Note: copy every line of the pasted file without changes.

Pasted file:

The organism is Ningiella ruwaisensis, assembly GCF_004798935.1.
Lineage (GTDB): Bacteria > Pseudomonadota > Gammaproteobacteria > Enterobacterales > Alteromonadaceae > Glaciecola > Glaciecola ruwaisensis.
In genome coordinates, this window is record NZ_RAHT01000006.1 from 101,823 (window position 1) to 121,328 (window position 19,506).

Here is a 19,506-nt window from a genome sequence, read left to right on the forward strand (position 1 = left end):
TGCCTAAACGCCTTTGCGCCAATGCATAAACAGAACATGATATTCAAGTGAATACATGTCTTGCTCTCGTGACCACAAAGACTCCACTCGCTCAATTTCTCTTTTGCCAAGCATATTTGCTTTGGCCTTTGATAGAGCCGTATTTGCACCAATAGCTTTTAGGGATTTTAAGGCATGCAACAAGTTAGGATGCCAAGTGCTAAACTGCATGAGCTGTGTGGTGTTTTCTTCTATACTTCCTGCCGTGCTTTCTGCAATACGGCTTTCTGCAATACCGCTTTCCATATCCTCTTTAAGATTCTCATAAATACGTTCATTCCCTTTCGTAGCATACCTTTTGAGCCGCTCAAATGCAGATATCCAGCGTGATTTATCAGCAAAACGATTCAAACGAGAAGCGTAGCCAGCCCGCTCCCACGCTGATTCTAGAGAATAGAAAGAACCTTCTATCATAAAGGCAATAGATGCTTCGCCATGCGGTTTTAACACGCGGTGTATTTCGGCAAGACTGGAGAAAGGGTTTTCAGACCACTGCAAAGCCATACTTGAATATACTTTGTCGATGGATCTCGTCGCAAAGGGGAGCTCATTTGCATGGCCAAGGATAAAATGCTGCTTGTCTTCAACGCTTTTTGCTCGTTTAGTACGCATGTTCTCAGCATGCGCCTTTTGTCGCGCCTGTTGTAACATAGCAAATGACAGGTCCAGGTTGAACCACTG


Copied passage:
The organism is Ningiella ruwaisensis, assembly GCF_004798935.1.
Lineage (GTDB): Bacteria > Pseudomonadota > Gammaproteobacteria > Enterobacterales > Alteromonadaceae > Glaciecola > Glaciecola ruwaisensis.
In genome coordinates, this window is record NZ_RAHT01000006.1 from 101,823 (window position 1) to 121,328 (window position 19,506).

Here is a 19,506-nt window from a genome sequence, read left to right on the forward strand (position 1 = left end):
TGCCTAAACGCCTTTGCGCCAATGCATAAACAGAACATGATATTCAAGTGAATACATGTCTTGCTCTCGTGACCACAAAGACTCCACTCGCTCAATTTCTCTTTTGCCAAGCATATTTGCTTTGGCCTTTGATAGAGCCGTATTTGCACCAATAGCTTTTAGGGATTTTAAGGCATGCAACAAGTTAGGATGCCAAGTGCTAAACTGCATGAGCTGTGTGGTGTTTTCTTCTATACTTCCTGCCGTGCTTTCTGCAATACGGCTTTCTGCAATACCGCTTTCCATATCCTCTTTAAGATTCTCATAAATACGTTCATTCCCTTTCGTAGCATACCTTTTGAGCCGCTCAAATGCAGATATCCAGCGTGATTTATCAGCAAAACGATTCAAACGAGAAGCGTAGCCAGCCCGCTCCCACGCTGATTCTAGAGAATAGAAAGAACCTTCTATCATAAAGGCAATAGATGCTTCGCCATGCGGTTTTAACACGCGGTGTATTTCGGCAAGACTGGAGAAAGGGTTTTCAGACCACTGCAAAGCCATACTTGAATATACTTTGTCGATGGATCTCGTCGCAAAGGGGAGCTCATTTGCATGGCCAAGGATAAAATGCTGCTTGTCTTCAACGCTTTTTGCTCGTTTAGTACGCATGTTCTCAGCATGCGCCTTTTGTCGCGCCTGTTGTAACATAGCAAATGACAGGTCCAGGTTGAACCACTG